How to Protect Yourself from Facebook Marketplace Online Scams
Over 200 countries and regions had one billion monthly Facebook Marketplace users by the beginning of 2021. You can use your Facebook account to purchase and sell things on Facebook Marketplace.
The Marketplace is excellent for locating anything from a new living place to pre-owned high-end items. In 2020, it became immensely successful when it began charging no fees to sellers.
Scammers are increasingly focusing on the Facebook Marketplace, just like any other marketplace. Facebook Marketplace is unique among online marketplaces because it relies solely on personal interactions between buyers and sellers.
Your interaction with the potential victim begins as soon as a purchaser contacts you, offering con artists an excellent opportunity to convince you to fall for their scam. They’re getting sneakier, too, so you need to know what to look for if something seems off.
This article will go through some of the more prevalent frauds on Facebook Marketplace and how to avoid falling victim to them.
Conspiracy Against Google Voice
Con artists are leveraging Facebook Marketplace to commit fraud on other websites. Scammers will say they want to buy something from you but need your mobile number to “check” that you are human before they agree to meet you in person. It is a reasonable request, looking back. However, they then ask for the activation code sent to your phone.
They will try to use your phone number to make a Google Voice call if you provide them with the verification code. They can commit fraud or illegal behavior using your genuine phone number that is now linked to their incorrect Google Voice number.
Suppose the con artist has access to your Facebook account. In that case, they may use it to acquire personal details about you and then use that information to impersonate you and gain access to your other online accounts or even create new ones.
A Fraud Using Zelle
Zelle, a peer-to-peer fund transfer service that allows instant transactions, has become one of the most widely known payment methods for Facebook Marketplace local deals. Since these deals can’t be undone, con artists can easily take advantage of them.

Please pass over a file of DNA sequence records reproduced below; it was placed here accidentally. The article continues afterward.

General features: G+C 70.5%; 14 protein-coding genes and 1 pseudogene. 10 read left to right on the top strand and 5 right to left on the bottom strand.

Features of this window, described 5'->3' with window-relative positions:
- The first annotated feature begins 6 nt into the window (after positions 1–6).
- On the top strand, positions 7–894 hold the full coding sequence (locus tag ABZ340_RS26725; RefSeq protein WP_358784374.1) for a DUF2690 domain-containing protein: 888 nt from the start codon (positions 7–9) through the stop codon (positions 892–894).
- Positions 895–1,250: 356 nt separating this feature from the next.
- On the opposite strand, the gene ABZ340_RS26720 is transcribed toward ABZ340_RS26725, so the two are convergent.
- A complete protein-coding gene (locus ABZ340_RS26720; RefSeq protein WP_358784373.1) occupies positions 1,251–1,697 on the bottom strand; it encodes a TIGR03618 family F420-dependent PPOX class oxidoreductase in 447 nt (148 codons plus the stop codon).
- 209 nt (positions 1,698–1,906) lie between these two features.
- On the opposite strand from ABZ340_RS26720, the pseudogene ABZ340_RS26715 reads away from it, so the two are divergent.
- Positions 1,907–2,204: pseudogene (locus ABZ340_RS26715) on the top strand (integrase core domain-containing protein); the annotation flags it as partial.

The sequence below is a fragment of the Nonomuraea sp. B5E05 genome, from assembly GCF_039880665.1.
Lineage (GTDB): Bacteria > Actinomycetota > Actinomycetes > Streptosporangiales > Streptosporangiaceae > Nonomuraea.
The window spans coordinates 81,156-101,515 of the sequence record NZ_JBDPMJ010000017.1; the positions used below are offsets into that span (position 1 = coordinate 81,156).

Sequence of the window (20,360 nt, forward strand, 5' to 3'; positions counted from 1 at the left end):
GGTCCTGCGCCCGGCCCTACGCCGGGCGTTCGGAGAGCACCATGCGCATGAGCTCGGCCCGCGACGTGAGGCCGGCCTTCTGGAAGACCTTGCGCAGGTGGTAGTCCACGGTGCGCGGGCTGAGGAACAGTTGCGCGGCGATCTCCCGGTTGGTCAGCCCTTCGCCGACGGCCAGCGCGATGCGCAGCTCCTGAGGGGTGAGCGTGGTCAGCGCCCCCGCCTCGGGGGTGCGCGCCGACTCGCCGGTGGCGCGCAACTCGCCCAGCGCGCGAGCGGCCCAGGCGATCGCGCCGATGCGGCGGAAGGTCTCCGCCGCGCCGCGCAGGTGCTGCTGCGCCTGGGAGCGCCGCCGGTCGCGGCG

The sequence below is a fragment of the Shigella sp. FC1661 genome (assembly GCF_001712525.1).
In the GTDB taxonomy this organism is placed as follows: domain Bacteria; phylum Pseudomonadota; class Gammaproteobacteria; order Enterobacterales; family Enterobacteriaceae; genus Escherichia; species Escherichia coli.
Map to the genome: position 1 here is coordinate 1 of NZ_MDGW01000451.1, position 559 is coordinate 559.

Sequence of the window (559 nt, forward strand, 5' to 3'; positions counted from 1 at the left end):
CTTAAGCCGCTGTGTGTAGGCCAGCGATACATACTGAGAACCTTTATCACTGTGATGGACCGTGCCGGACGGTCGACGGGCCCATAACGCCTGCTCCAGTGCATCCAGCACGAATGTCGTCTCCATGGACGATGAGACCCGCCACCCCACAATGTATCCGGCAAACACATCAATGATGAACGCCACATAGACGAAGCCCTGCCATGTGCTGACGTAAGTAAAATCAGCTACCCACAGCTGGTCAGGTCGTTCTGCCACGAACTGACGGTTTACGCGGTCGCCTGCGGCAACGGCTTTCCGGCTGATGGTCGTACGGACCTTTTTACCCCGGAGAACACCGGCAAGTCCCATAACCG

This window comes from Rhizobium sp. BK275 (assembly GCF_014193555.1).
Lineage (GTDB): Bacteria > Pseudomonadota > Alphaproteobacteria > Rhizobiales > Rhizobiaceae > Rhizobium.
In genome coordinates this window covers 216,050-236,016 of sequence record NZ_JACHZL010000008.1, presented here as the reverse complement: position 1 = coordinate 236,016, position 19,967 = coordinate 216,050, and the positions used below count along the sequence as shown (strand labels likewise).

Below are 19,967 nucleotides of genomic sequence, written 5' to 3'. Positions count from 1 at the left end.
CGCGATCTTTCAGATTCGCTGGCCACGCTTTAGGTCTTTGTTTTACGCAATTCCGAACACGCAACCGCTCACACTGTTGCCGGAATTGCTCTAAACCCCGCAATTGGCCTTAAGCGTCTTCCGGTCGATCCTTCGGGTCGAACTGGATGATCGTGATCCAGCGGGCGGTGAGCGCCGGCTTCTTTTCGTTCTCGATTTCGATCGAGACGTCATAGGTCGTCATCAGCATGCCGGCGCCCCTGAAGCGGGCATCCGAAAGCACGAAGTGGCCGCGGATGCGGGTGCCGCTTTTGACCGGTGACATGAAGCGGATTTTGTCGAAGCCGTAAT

A con artist will pretend to want to buy something from you and offer to pay in advance so that they may store it until their partner can come and get it. There are several permutations of this con, but they all involve convincing you that switching to a business profile requires you to Zelle the “purchaser” additional funds.
Here’s an example: a scammer poses as a Zelle employee in an email, telling you that a payment is waiting in your account but that the purchaser needs to contribute $200 to “allow your acct to business” because otherwise, the cash will be lost. The con artist will then try to pressure you into sending them another $200 via Zelle because their first money is “locked up.”
Zelle doesn’t provide security against fraudulent transfers. It’s important to remember that Zelle doesn’t offer any protection against fraudulent transfers. It’s important to remember that Zelle doesn’t provide any security against fraudulent transfers. If you receive an email from someone like firstname.lastname@example.org, they most likely use AOL or Gmail.
False Claims Act in the Supply Chain (For Sellers)
Scammers also frequently use the “shipping scam” on Facebook Marketplace. The con artist will say they want to buy something, but then they’ll request you to send it to them. Also, they will demand payment via Venmo or Paypal and might even email you a fake screenshot as “payment made.”
You’ll find out too late that the money was never received after you’ve shipped the item, and there won’t be any recourse if this happens to you. Only take payments via methods that protect you as the seller, like PayPal or a credit card, if you’re sending something out.
Avoid making purchases with “friends and family” on PayPal because you receive no protection. Furthermore, get tracking details for your shipment and wait to send the product until the cash has cleared.